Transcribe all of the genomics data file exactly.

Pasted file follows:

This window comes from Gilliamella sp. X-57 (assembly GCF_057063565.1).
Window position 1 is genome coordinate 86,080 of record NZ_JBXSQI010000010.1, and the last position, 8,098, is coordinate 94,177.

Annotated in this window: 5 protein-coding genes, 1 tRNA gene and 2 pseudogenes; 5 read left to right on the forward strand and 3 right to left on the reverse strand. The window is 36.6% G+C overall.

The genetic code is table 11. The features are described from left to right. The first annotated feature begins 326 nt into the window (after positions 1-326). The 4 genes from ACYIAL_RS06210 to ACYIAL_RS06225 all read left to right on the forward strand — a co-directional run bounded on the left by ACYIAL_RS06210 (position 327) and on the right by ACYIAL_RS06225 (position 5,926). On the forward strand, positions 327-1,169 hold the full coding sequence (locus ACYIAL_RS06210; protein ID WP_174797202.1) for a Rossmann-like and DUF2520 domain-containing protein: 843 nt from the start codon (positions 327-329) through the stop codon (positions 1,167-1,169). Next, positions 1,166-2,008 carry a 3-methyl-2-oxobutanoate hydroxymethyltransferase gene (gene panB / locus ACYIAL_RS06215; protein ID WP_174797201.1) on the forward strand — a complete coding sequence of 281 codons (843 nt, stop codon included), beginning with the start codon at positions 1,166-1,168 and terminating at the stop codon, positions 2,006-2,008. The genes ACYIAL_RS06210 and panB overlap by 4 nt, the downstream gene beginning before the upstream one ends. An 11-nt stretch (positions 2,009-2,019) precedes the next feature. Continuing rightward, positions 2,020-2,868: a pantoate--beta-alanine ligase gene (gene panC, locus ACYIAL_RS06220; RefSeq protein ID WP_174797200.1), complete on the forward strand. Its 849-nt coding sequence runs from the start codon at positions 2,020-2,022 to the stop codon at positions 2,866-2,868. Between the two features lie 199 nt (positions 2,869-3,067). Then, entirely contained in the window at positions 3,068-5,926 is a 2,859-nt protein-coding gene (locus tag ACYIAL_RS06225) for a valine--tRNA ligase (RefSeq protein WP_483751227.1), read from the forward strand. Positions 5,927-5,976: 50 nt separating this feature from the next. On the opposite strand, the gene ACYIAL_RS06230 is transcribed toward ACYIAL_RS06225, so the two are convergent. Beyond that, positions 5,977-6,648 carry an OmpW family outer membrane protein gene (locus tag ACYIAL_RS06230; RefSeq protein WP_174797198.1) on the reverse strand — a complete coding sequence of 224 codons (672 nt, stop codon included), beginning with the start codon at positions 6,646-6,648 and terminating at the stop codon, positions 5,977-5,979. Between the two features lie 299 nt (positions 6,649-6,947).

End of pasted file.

This window comes from Gilliamella sp. X-57 (assembly GCF_057063565.1).
Window position 1 is genome coordinate 86,080 of record NZ_JBXSQI010000010.1, and the last position, 8,098, is coordinate 94,177.

Annotated in this window: 5 protein-coding genes, 1 tRNA gene and 2 pseudogenes; 5 read left to right on the forward strand and 3 right to left on the reverse strand. The window is 36.6% G+C overall.

The genetic code is table 11. The features are described from left to right. The first annotated feature begins 326 nt into the window (after positions 1-326). The 4 genes from ACYIAL_RS06210 to ACYIAL_RS06225 all read left to right on the forward strand — a co-directional run bounded on the left by ACYIAL_RS06210 (position 327) and on the right by ACYIAL_RS06225 (position 5,926). On the forward strand, positions 327-1,169 hold the full coding sequence (locus ACYIAL_RS06210; protein ID WP_174797202.1) for a Rossmann-like and DUF2520 domain-containing protein: 843 nt from the start codon (positions 327-329) through the stop codon (positions 1,167-1,169). Next, positions 1,166-2,008 carry a 3-methyl-2-oxobutanoate hydroxymethyltransferase gene (gene panB / locus ACYIAL_RS06215; protein ID WP_174797201.1) on the forward strand — a complete coding sequence of 281 codons (843 nt, stop codon included), beginning with the start codon at positions 1,166-1,168 and terminating at the stop codon, positions 2,006-2,008. The genes ACYIAL_RS06210 and panB overlap by 4 nt, the downstream gene beginning before the upstream one ends. An 11-nt stretch (positions 2,009-2,019) precedes the next feature. Continuing rightward, positions 2,020-2,868: a pantoate--beta-alanine ligase gene (gene panC, locus ACYIAL_RS06220; RefSeq protein ID WP_174797200.1), complete on the forward strand. Its 849-nt coding sequence runs from the start codon at positions 2,020-2,022 to the stop codon at positions 2,866-2,868. Between the two features lie 199 nt (positions 2,869-3,067). Then, entirely contained in the window at positions 3,068-5,926 is a 2,859-nt protein-coding gene (locus tag ACYIAL_RS06225) for a valine--tRNA ligase (RefSeq protein WP_483751227.1), read from the forward strand. Positions 5,927-5,976: 50 nt separating this feature from the next. On the opposite strand, the gene ACYIAL_RS06230 is transcribed toward ACYIAL_RS06225, so the two are convergent. Beyond that, positions 5,977-6,648 carry an OmpW family outer membrane protein gene (locus tag ACYIAL_RS06230; RefSeq protein WP_174797198.1) on the reverse strand — a complete coding sequence of 224 codons (672 nt, stop codon included), beginning with the start codon at positions 6,646-6,648 and terminating at the stop codon, positions 5,977-5,979. Between the two features lie 299 nt (positions 6,649-6,947).